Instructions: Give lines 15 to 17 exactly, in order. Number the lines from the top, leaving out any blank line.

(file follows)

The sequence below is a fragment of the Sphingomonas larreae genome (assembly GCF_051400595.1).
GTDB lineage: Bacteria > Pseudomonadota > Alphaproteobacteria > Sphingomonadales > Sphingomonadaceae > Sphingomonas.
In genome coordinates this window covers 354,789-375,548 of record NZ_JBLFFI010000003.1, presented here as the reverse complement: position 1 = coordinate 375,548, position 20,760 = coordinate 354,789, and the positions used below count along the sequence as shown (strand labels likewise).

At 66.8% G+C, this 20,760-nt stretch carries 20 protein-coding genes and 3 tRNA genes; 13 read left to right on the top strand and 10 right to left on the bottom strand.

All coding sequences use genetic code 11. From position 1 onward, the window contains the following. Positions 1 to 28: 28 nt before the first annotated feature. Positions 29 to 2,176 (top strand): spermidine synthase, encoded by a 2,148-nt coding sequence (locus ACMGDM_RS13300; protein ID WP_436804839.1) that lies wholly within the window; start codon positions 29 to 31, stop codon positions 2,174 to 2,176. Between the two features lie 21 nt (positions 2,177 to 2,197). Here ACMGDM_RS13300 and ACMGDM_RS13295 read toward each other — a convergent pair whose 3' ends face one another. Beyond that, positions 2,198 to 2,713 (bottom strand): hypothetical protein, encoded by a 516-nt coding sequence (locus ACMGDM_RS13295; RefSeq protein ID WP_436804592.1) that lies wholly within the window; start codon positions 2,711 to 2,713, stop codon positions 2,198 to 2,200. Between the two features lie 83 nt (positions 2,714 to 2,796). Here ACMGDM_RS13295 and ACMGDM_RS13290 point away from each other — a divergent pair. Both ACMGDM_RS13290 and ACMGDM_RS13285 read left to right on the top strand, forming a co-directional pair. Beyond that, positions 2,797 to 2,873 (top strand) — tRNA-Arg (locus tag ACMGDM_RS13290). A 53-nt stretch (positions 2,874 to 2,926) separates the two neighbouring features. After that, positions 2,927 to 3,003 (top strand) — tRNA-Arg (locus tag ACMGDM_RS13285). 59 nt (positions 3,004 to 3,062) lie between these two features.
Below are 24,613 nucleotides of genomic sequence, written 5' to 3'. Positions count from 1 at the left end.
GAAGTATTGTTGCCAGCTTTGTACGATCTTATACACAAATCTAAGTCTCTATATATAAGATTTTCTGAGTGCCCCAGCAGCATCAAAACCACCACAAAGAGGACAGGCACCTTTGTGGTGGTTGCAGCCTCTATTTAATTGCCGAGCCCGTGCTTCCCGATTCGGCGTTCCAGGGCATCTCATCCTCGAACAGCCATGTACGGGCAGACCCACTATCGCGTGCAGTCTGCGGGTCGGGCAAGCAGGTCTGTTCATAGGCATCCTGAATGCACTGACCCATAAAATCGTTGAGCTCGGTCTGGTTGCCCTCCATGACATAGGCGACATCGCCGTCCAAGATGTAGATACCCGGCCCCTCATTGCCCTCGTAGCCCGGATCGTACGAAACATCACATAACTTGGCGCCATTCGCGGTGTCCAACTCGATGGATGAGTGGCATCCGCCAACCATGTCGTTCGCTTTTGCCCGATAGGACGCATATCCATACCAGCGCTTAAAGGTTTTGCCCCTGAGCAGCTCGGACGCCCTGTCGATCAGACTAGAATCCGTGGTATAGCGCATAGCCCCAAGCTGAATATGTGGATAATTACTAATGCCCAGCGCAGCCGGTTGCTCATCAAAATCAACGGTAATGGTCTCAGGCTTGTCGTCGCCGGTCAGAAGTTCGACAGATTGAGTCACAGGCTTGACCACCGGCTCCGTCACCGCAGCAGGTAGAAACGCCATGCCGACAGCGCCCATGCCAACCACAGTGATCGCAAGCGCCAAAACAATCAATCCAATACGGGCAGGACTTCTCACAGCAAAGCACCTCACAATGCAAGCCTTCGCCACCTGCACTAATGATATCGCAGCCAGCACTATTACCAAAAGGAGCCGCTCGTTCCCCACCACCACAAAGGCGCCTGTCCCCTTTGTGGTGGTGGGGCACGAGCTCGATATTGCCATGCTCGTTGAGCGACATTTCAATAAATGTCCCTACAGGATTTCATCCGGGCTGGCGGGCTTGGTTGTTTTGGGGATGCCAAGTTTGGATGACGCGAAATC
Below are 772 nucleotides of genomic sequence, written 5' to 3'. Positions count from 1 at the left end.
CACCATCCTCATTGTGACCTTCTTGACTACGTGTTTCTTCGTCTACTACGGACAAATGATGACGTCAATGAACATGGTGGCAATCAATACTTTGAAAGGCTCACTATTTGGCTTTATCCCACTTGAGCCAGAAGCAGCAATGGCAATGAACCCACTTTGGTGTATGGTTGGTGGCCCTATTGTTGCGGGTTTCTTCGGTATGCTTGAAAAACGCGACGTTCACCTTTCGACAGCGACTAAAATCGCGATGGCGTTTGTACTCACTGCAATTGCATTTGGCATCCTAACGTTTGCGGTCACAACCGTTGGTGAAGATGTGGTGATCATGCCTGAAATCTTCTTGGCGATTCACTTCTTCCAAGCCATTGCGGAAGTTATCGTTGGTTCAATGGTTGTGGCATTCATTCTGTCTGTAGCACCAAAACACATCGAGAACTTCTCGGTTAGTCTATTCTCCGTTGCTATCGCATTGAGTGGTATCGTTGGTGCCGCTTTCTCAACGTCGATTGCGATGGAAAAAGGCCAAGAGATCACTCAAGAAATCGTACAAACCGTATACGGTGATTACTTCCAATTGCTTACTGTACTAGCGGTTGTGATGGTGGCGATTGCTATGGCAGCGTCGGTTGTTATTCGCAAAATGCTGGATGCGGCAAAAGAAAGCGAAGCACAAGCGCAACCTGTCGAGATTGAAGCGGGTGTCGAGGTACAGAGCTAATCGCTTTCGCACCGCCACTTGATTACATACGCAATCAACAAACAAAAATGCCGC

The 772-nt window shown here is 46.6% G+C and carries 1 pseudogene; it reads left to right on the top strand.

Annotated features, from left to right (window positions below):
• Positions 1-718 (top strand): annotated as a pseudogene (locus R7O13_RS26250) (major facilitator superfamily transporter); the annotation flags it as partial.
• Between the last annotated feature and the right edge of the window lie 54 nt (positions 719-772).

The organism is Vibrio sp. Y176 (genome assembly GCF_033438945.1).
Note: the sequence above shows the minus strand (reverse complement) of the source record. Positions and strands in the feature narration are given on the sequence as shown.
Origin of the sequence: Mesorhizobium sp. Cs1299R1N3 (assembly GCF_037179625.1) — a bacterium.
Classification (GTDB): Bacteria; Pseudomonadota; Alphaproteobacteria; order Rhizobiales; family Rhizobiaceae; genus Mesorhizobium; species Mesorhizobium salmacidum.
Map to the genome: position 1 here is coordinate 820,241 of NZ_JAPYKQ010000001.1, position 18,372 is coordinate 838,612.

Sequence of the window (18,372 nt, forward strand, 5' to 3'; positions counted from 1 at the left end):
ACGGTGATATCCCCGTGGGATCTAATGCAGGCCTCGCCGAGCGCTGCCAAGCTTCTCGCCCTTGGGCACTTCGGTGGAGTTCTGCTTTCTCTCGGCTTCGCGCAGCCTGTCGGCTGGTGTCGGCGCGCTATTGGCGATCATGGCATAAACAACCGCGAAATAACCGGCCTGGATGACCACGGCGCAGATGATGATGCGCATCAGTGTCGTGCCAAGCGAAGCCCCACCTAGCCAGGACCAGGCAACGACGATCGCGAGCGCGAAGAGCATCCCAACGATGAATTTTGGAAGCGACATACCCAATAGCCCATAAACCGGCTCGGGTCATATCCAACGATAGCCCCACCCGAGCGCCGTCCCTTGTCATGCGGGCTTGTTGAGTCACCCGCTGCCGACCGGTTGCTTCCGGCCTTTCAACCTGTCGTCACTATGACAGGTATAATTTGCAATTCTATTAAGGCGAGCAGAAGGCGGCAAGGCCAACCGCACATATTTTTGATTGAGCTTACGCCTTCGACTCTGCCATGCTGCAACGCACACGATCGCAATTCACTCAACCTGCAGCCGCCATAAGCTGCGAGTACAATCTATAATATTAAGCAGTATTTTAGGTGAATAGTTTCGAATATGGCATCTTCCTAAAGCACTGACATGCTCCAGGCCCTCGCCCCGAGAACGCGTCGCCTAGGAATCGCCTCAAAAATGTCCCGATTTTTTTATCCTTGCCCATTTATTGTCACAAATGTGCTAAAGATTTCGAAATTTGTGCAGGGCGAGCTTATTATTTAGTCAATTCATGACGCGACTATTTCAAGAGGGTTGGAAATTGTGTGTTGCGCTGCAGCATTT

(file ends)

Note: the sequence above shows the minus strand (reverse complement) of the source record. Positions and strands in the feature narration are given on the sequence as shown.
Origin of the sequence: Mesorhizobium sp. Cs1299R1N3 (assembly GCF_037179625.1) — a bacterium.
Classification (GTDB): Bacteria; Pseudomonadota; Alphaproteobacteria; order Rhizobiales; family Rhizobiaceae; genus Mesorhizobium; species Mesorhizobium salmacidum.